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14 thoughts on “Things That Make you Go “Buh?” Brooklyn Phil

    • Good question, my guess is the composer likely attempted to negotiate with the Phil during that period. It would be interesting to learn more about that and other details if the situation isn’t resolved in a way that requires confidentiality.

  1. Of course we can’t rely solely on a newspaper report, and there’s likely more to the suit. But of all the possible legal claims the composer could advance, this story’s focus is on one for which he probably has no standing to sue. If the audience was deprived of anything, it’s up to the audience or AFH to advance that claim.

  2. Additional factors might include a requirement in the composer’s contract that the piece not exceed a certain length, which he may have violated, hence Cahill’s request. And, it’s not unheard of for performance length not to be the same as rehearsal length, especially for a work long enough to require two intermissions. Finally, as for overtime being “relatively benign,” the BP was in significant financial distress at that time, so that any amount of unbudgeted expense could have been seen as important. If OT was relatively benign, then the composer could have paid is just as easily as the BP. It was his world premiere too.

    • I think it depends more on the work contract. All of those issues should have been addressed there and if they weren’t, then it’s up for interpretation. Frankly, I still have trouble with the timing issue. Even with extreme differences in tempo, management should have had a good idea of whether or not the piece would have run into overtime.

      Yes, financial distress is exactly that, but are we talking about the tipping point into bankruptcy or a major PITA? If it’s the latter then it shouldn’t have manifest into something that adversely impacts the artistic product. I doubt we are talking about cuts that are as simple to implement as the 1812 cut; as such, the potential likelihood for having an adverse impact on the performance seems pretty high.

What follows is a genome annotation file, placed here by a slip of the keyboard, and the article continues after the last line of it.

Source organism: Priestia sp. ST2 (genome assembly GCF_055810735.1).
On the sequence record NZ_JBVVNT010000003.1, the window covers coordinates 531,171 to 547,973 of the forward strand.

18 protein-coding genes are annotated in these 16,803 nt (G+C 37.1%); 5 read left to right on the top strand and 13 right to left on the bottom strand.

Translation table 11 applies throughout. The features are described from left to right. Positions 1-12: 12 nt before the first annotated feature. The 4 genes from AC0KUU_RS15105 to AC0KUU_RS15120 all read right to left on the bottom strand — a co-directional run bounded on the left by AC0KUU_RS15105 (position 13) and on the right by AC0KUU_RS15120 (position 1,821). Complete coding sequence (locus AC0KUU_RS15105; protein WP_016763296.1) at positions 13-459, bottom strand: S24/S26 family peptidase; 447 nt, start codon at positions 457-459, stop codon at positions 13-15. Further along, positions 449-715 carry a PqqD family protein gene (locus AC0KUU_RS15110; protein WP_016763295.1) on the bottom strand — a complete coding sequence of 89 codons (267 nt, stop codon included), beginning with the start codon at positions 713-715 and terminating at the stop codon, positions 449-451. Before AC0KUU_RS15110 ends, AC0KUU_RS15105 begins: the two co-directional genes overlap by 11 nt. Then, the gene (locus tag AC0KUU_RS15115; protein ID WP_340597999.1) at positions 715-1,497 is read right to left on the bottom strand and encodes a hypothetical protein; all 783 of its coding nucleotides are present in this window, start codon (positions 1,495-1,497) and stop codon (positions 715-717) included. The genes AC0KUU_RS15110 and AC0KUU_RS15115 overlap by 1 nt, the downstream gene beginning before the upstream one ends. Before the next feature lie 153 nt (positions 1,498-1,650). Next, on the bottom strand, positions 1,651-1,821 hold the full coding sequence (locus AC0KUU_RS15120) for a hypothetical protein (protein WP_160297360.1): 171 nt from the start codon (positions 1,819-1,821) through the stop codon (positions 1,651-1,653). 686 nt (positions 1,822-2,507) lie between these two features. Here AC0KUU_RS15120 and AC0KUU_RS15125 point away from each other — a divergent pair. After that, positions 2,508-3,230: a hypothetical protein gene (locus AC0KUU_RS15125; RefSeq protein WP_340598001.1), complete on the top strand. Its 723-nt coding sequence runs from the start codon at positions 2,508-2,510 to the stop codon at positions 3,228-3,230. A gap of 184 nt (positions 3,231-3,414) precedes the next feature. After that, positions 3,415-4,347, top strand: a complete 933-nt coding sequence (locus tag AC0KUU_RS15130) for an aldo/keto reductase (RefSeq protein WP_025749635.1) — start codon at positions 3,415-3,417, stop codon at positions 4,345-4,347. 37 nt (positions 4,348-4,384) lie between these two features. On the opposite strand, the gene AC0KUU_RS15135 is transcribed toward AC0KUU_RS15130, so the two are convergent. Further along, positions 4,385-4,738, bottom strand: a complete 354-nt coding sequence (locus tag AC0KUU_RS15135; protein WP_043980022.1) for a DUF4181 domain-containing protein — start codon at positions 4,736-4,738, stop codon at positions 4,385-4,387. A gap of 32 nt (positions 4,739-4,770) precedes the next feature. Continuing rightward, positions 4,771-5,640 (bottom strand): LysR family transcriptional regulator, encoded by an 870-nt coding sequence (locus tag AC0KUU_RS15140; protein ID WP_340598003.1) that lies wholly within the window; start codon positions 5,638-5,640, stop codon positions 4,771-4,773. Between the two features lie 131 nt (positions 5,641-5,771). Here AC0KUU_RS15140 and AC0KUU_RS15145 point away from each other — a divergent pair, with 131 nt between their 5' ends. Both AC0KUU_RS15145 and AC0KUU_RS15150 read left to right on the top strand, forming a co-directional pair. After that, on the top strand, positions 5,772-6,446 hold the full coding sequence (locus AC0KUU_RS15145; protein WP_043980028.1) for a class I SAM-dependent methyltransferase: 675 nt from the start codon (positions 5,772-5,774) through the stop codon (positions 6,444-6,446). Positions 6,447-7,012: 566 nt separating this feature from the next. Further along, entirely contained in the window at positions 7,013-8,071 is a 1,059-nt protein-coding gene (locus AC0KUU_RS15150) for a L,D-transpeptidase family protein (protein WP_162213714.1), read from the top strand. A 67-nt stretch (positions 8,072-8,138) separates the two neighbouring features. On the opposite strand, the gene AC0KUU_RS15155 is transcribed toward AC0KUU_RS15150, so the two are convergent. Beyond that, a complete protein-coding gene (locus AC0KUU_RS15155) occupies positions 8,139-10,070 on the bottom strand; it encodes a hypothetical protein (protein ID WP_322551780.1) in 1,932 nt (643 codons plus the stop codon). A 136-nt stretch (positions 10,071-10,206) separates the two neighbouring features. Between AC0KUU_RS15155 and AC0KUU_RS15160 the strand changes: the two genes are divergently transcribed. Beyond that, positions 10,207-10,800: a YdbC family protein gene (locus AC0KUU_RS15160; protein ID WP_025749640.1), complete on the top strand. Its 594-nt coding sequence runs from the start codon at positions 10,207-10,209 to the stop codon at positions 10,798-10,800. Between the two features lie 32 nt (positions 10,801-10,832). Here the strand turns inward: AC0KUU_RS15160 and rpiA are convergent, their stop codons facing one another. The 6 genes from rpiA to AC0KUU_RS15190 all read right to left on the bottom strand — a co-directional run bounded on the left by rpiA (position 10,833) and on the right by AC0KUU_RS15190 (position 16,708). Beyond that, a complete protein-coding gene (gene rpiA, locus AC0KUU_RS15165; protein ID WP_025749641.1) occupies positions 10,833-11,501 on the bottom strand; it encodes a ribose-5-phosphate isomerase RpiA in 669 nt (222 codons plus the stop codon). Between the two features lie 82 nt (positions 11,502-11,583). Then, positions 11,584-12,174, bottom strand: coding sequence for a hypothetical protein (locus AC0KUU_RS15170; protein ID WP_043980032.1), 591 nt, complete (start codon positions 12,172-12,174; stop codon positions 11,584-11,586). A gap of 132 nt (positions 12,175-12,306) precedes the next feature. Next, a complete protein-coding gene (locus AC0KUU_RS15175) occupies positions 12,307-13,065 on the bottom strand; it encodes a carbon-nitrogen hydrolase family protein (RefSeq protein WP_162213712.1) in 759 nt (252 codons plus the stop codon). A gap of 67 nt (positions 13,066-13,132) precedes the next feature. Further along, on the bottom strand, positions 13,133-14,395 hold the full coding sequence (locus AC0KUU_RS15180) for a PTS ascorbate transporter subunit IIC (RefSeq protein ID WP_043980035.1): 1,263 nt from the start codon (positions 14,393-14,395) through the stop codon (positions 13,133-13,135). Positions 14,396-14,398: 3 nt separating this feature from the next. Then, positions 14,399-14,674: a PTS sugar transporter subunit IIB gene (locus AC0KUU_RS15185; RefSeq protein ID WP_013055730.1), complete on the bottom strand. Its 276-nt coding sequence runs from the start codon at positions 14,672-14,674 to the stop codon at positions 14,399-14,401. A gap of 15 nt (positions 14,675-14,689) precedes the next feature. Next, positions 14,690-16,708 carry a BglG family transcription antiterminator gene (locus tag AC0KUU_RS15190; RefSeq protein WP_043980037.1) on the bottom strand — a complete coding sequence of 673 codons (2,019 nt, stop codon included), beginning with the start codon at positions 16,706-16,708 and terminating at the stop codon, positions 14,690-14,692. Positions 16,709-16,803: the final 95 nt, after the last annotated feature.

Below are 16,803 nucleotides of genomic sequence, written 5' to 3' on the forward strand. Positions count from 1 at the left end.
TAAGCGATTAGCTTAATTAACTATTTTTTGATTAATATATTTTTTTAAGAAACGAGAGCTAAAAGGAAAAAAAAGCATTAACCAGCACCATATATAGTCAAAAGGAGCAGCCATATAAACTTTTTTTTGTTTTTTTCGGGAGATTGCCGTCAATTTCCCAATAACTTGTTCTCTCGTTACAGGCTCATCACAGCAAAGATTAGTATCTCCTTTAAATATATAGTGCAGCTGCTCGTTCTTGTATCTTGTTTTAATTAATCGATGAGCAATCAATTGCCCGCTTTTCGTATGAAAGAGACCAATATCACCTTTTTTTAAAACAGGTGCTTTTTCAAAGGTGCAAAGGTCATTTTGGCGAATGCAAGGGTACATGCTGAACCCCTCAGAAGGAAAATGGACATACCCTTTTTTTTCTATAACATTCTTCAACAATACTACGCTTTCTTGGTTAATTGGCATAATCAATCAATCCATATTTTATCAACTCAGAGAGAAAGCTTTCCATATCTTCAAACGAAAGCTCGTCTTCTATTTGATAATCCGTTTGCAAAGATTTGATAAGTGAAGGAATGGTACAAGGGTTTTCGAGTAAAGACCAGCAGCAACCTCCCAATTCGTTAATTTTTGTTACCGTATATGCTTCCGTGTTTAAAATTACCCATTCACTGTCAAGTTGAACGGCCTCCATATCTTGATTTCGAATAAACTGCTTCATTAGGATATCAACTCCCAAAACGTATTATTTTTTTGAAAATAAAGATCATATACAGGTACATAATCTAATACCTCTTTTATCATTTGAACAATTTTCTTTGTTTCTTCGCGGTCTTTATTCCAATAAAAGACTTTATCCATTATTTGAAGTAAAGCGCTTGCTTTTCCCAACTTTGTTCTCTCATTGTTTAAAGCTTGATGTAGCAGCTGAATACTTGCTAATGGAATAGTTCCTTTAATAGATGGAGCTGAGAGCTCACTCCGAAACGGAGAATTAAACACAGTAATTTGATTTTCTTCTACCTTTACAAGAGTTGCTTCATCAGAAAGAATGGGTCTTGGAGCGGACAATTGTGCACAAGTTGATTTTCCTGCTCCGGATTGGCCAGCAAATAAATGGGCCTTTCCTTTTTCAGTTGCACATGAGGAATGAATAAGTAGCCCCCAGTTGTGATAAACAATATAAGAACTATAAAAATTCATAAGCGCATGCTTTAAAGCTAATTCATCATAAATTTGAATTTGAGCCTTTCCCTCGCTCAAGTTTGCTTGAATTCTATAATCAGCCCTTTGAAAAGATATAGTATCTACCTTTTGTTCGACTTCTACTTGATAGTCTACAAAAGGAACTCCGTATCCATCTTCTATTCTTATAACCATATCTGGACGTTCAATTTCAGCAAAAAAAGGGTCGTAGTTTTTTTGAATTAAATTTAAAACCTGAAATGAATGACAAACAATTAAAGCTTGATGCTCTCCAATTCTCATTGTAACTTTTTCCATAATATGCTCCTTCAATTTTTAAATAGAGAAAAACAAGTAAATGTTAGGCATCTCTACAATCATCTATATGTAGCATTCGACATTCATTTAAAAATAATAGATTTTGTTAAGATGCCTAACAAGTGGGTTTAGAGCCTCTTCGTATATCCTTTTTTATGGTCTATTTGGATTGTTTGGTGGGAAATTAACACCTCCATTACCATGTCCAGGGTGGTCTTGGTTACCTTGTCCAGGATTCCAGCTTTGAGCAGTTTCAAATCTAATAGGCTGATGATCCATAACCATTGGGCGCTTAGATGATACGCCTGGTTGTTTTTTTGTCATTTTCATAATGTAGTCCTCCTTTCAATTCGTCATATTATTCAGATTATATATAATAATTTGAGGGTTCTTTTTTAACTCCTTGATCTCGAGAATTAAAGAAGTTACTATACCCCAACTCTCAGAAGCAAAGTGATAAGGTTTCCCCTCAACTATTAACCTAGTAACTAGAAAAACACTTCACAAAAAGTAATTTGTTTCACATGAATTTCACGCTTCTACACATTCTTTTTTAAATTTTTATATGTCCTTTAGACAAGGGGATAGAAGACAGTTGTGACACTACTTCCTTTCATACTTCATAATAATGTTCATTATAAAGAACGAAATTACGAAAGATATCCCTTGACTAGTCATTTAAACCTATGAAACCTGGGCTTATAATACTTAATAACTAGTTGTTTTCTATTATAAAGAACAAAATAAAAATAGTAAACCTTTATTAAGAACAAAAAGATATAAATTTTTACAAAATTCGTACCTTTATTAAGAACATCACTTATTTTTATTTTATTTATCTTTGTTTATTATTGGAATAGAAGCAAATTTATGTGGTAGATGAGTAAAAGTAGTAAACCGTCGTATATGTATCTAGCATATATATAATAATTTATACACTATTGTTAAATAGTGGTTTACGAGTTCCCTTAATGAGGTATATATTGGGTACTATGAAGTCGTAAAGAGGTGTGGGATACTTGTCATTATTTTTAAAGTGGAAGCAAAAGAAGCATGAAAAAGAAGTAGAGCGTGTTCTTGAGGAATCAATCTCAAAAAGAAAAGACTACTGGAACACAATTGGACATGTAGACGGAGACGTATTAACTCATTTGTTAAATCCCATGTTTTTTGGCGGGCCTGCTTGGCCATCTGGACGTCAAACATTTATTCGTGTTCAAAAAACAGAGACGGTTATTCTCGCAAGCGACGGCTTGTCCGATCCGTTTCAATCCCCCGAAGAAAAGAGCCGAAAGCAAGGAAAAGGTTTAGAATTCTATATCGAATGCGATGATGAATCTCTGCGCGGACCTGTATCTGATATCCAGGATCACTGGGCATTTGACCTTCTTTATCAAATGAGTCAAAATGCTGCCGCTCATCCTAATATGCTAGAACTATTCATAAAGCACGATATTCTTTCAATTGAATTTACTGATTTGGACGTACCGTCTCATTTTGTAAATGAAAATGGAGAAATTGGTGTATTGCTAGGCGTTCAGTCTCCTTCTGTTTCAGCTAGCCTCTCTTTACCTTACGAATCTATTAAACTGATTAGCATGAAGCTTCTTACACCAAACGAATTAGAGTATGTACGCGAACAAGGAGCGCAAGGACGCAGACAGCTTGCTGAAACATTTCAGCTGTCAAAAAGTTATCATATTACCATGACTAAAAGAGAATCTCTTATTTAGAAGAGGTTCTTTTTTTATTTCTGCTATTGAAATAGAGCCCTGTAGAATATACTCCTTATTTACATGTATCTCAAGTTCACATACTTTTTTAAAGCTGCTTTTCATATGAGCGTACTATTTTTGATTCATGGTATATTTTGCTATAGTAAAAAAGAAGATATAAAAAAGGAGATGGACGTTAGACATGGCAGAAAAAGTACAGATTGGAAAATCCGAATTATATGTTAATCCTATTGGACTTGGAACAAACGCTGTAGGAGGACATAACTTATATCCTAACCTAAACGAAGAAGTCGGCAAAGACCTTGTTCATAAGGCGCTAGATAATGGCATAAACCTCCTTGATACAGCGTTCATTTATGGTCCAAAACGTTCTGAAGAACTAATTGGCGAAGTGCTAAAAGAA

Regardless, it will be interesting to see if any more details come out, especially since the ED at the time of the incident has moved on to a different organization.

  3. Wow, that’s quite a story. It does seem like a botched performance and a trainwreck ending might well have caused poor reviews of the piece. And poor reviews about a performance at Avery Fisher could ruin a composer’s career, no? Or at least the career of that composition? Is this a loss-of-wages kind of lawsuit?

  4. If Currier and the Brooklyn Phil were working together on something as risky as a concert-length new work, they both should have negotiated a workshop into the process. That way, kinks of timing and trajectory could be worked out prior to the final rehearsal process, at a fraction of the financial and emotional cost of what eventually happened in this case.

  5. There’s a discussion of this situation at Elaine Fine’s blog: http://musicalassumptions.blogspot.com/2009/04/life-in-totally-unjust-musical-world.html

    The Gaian Variations has its own web site: http://www.gaianvariations.com/home.htm

    The work was presented not by the Brooklyn Philharmonic, but by the Earth Day Network.

    Allan Kozin reviewed the piece in the Times (Elaine Fine is highly critical of the review itself): http://www.nytimes.com/2004/05/04/arts/critic-s-diary-a-week-for-youth-cello-and-adventurous-spirits.html

    Finally, I’m curious enough about what went down that I’ve emailed the attorney to ask for a copy of the complaint, which is a matter of the public record and includes Currier’s contract with the orchestra.